Sonically, what sets these two scores apart?
Aaron: Cyrano has this baroque-modern sound crafted with all the elaborate orchestration Bryce did. And then C’mon C’mon is very experimental by comparison and more impressionistic. We were experimenting with processing audio and using vocal samples and a lot of synthesizers. To us it was satisfying, artistically, to have that range. It scratches different itches. It was a heavy lift with Cyrano and in the end, when it was finalized and mixed, it was obviously really grand and ornate and intensely beautiful. And with C’mon C’mon there’s this elusive ambiguity to it that has a lot to do with how Mike makes films. There’s an improvised nature to his filmmaking that I think he also wanted to capture in the score. So anytime we were too composed he would push us off our axis.
Bryce: There’s a lot of clarinet in both scores, that’s a common thread.
You both worked with Taylor on folklore and evermore but Aaron, you were there with her at the Grammys. Coming off that winning experience, how does it feel to be entering an Oscar season?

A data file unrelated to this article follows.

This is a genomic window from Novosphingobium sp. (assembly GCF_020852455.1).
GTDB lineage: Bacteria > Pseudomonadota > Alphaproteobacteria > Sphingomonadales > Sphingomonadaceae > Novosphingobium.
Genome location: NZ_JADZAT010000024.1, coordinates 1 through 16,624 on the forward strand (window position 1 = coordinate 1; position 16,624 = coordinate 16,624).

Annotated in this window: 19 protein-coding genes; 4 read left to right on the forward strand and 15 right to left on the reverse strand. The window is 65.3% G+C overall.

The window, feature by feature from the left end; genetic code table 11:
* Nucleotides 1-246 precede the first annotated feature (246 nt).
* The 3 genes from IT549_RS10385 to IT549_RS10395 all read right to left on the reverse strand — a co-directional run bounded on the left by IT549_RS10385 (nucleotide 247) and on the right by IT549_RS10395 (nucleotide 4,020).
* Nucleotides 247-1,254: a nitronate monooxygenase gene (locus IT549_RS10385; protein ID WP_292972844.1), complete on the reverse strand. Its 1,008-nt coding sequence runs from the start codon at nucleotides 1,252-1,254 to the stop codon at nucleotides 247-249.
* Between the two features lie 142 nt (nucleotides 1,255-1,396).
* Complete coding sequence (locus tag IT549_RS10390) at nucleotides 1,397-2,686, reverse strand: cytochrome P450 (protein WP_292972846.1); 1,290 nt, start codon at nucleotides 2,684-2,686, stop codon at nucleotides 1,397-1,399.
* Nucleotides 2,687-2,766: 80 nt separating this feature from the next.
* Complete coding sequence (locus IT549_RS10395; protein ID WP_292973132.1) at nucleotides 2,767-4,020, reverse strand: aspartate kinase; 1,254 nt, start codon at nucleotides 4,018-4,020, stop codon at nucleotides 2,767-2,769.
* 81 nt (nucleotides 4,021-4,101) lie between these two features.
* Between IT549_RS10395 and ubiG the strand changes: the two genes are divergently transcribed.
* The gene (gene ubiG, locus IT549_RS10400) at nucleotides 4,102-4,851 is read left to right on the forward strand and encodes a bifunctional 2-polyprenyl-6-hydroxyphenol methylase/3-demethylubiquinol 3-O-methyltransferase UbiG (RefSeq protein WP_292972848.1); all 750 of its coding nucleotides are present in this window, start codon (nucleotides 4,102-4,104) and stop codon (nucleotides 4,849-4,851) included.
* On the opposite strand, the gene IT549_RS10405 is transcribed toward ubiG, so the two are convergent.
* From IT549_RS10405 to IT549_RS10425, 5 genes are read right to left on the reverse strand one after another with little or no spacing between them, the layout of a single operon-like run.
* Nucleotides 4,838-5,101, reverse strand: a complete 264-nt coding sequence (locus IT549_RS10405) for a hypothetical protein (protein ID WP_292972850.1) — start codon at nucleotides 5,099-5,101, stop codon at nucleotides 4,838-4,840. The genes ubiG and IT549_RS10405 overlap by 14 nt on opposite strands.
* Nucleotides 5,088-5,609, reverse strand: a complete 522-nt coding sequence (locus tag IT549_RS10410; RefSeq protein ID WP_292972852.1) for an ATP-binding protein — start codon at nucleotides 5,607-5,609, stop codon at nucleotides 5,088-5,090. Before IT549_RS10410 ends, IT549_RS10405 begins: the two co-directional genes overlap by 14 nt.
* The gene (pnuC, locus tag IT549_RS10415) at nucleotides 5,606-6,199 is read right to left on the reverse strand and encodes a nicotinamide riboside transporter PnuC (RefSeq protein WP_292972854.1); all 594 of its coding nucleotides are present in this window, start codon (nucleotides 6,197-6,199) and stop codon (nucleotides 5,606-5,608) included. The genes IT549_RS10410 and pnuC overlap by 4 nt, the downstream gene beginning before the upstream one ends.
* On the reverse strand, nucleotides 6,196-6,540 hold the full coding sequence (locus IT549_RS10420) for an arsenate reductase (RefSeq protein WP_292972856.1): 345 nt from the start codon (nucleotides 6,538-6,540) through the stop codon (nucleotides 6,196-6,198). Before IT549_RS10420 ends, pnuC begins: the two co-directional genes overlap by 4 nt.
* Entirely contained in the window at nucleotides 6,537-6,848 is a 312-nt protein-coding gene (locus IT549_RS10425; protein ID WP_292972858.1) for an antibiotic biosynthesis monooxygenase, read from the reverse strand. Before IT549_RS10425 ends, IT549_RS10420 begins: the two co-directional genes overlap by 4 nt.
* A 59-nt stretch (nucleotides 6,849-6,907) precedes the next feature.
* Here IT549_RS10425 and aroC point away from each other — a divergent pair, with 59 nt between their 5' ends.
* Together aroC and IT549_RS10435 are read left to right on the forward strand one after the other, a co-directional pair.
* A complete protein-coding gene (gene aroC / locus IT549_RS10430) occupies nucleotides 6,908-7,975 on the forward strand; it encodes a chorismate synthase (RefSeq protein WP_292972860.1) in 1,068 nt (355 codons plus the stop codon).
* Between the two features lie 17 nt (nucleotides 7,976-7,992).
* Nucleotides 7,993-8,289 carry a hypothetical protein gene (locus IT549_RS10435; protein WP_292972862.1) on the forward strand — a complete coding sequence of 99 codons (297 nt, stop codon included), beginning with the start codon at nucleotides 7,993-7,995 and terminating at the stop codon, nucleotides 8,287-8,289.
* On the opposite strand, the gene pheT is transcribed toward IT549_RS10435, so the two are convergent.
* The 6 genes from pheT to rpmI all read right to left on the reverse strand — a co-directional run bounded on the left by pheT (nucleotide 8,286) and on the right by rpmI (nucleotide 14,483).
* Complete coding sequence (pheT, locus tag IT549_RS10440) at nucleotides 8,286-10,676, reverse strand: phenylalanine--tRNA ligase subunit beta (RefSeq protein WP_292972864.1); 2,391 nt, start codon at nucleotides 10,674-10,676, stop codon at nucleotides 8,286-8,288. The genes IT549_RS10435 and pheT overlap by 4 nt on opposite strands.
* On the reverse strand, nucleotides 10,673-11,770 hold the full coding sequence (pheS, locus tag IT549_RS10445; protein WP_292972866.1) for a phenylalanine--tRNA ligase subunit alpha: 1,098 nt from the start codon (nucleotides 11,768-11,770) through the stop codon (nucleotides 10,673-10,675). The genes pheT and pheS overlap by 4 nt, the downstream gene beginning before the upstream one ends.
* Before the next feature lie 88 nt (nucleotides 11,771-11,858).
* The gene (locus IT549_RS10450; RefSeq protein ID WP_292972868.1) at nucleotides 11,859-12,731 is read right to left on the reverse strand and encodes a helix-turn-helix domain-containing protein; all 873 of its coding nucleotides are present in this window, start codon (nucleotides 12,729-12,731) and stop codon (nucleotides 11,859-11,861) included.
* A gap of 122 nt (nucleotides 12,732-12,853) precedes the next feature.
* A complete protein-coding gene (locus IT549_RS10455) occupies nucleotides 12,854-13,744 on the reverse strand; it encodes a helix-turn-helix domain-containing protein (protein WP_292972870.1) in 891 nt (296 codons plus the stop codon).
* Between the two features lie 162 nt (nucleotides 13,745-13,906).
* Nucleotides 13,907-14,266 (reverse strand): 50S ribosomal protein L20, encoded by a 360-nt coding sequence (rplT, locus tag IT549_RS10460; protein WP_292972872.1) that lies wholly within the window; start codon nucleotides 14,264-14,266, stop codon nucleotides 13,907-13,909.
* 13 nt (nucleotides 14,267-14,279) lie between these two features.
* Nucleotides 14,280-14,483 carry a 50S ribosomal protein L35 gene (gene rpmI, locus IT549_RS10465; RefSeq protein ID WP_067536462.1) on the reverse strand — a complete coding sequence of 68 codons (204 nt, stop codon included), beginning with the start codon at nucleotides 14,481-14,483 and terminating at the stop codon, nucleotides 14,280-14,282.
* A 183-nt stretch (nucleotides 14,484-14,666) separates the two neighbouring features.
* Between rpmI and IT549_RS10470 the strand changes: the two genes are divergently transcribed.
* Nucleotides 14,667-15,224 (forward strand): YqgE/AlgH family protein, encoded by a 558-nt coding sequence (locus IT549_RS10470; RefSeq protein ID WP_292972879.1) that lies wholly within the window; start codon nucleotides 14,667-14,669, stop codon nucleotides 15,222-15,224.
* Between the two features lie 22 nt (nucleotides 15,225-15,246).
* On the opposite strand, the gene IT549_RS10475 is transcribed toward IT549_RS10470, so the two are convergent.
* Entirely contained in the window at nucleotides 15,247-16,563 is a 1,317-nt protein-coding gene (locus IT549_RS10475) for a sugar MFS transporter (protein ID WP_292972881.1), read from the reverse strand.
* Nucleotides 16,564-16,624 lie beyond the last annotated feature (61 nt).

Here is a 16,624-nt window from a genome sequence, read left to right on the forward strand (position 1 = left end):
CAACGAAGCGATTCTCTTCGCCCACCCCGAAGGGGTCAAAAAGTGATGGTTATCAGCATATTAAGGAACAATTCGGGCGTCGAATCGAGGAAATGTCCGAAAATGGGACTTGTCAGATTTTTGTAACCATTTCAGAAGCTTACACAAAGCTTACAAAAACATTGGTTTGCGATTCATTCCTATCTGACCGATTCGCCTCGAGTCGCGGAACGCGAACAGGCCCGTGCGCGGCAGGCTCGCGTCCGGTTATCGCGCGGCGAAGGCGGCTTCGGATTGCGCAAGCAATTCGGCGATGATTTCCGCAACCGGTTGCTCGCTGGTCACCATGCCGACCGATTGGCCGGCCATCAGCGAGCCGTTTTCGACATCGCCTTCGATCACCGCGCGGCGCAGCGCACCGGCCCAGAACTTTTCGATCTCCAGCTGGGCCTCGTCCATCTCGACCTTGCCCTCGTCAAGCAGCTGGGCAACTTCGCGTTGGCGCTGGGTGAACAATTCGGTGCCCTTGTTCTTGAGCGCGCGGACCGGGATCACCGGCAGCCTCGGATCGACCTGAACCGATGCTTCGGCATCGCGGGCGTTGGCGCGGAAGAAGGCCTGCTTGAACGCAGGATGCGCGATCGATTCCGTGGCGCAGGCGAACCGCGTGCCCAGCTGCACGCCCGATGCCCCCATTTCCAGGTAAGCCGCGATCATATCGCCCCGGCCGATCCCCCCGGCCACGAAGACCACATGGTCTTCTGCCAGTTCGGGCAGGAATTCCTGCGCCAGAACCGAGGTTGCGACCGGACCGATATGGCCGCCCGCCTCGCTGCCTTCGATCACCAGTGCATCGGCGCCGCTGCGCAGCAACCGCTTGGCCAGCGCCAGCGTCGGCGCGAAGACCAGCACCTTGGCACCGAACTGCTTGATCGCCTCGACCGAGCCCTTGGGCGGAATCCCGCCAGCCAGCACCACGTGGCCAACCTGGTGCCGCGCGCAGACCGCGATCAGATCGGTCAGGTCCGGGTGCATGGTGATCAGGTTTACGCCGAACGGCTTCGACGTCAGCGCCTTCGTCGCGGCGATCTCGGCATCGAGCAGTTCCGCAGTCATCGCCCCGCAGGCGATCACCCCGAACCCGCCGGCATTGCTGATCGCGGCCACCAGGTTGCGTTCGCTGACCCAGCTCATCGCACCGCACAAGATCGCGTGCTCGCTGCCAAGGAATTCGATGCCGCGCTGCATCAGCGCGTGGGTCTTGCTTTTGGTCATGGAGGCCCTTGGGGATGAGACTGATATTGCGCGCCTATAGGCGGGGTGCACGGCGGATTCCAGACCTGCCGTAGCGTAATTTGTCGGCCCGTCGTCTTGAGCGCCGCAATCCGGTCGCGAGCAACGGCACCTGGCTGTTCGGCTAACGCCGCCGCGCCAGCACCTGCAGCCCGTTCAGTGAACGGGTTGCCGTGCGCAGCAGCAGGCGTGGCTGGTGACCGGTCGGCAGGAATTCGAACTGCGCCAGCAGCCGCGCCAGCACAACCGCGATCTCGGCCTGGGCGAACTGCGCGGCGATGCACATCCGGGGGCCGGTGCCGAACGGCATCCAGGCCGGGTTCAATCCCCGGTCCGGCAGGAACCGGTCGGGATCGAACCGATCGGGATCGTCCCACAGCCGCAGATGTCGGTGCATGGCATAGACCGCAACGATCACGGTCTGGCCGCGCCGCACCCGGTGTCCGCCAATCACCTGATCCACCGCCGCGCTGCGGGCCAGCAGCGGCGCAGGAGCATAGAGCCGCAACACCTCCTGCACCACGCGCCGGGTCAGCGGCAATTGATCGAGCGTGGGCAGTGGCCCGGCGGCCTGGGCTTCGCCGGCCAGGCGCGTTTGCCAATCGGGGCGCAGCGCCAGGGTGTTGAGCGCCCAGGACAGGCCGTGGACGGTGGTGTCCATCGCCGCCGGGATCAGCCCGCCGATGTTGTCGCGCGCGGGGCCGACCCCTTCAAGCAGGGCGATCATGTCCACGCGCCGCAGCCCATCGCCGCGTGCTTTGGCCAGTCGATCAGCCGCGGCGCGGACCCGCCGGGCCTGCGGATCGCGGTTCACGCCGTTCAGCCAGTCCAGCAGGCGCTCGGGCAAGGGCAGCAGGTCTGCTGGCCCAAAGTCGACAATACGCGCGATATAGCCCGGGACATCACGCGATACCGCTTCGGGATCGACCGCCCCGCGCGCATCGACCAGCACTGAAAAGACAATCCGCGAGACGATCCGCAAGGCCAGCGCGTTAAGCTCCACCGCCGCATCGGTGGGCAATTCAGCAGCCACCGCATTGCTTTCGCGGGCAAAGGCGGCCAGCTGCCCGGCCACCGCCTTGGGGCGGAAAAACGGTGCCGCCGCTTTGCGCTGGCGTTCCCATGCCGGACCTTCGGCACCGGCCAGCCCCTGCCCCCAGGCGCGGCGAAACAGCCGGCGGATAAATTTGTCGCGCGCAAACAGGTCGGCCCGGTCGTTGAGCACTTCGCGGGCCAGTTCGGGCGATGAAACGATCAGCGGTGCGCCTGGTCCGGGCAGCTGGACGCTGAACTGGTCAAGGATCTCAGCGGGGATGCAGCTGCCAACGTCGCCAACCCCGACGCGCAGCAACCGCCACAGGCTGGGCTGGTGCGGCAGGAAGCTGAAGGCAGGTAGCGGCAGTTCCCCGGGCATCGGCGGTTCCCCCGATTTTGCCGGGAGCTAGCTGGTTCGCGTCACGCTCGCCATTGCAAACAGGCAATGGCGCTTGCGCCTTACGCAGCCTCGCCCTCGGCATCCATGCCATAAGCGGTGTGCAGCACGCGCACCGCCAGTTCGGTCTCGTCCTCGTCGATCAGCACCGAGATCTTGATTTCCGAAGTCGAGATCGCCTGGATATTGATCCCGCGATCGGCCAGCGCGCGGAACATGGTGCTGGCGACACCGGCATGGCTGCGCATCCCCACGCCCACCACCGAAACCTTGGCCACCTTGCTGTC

Aaron: The Grammys felt like this surreal fever dream… It didn’t seem real until we were actually there, and even up until the moment that Taylor won I kind of in my mind was mentally prepared not to. I think we are naturally, with both of us coming from Ohio or something, just kind of self-effacing. Somebody said persistence and hard work equals luck or something, and I’m starting to be like, “Yeah, just make your best work and maybe some good things will happen.” When The National won a Grammy for Sleep Well Beast, our friend Sufjan [Stevens] was like, “Well, you stuck around long enough, they gave you an award.”
Does the term “EGOT” ever come up in conversations?
Aaron: We’re too superstitious.
What else are you two hoping to do together?
Bryce: We’re thinking about playing some really simple guitar music. We have these duos that we play with each other, Aaron’s [Big Red Machine] song “Ghost of Cincinnati” is a good example of that sound in a way, that we’ve been exploring a little bit. And I have a background of playing classical guitar, but I think doing that together is something we’ve been dreaming about. But frankly, I would also say it’s been a while since we’ve played with our band, so maybe that’s back on the list of just playing a rock show.
Aaron: Somebody made a book of photographs of 20 years of the band and it’s really beautiful and I have it here, it’s a coffee table book, and every once in a while I’ll flip through and it’s kind of weird because it seems far away now — even though we never really imagined there would be this distance.
And what about scoring something animated, does that appeal to you?
Bryce: Pixar would be the ultimate dream.